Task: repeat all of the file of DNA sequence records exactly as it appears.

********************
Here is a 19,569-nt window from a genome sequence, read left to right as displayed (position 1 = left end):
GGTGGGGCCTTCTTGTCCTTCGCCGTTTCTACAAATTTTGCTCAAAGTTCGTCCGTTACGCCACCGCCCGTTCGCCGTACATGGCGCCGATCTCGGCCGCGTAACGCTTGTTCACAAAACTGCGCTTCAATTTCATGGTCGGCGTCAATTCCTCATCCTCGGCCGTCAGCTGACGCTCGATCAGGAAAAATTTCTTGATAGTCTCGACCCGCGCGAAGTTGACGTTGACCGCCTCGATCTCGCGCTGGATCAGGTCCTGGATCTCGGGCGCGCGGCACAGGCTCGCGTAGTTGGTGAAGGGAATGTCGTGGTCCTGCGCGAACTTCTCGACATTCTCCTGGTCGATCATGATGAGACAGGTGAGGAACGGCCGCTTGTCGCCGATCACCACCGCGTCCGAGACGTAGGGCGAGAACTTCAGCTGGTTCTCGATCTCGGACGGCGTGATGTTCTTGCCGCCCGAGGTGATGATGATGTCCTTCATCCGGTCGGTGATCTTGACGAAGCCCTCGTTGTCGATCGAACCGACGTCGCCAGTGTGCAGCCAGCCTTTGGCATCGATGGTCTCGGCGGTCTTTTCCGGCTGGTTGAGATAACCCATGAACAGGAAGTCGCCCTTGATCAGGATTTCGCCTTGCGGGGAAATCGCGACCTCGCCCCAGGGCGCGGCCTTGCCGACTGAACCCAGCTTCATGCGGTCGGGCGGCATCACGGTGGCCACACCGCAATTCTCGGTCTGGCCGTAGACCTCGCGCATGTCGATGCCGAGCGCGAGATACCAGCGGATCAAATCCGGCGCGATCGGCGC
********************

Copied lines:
Here is a 19,569-nt window from a genome sequence, read left to right as displayed (position 1 = left end):
GGTGGGGCCTTCTTGTCCTTCGCCGTTTCTACAAATTTTGCTCAAAGTTCGTCCGTTACGCCACCGCCCGTTCGCCGTACATGGCGCCGATCTCGGCCGCGTAACGCTTGTTCACAAAACTGCGCTTCAATTTCATGGTCGGCGTCAATTCCTCATCCTCGGCCGTCAGCTGACGCTCGATCAGGAAAAATTTCTTGATAGTCTCGACCCGCGCGAAGTTGACGTTGACCGCCTCGATCTCGCGCTGGATCAGGTCCTGGATCTCGGGCGCGCGGCACAGGCTCGCGTAGTTGGTGAAGGGAATGTCGTGGTCCTGCGCGAACTTCTCGACATTCTCCTGGTCGATCATGATGAGACAGGTGAGGAACGGCCGCTTGTCGCCGATCACCACCGCGTCCGAGACGTAGGGCGAGAACTTCAGCTGGTTCTCGATCTCGGACGGCGTGATGTTCTTGCCGCCCGAGGTGATGATGATGTCCTTCATCCGGTCGGTGATCTTGACGAAGCCCTCGTTGTCGATCGAACCGACGTCGCCAGTGTGCAGCCAGCCTTTGGCATCGATGGTCTCGGCGGTCTTTTCCGGCTGGTTGAGATAACCCATGAACAGGAAGTCGCCCTTGATCAGGATTTCGCCTTGCGGGGAAATCGCGACCTCGCCCCAGGGCGCGGCCTTGCCGACTGAACCCAGCTTCATGCGGTCGGGCGGCATCACGGTGGCCACACCGCAATTCTCGGTCTGGCCGTAGACCTCGCGCATGTCGATGCCGAGCGCGAGATACCAGCGGATCAAATCCGGCGCGATCGGCGC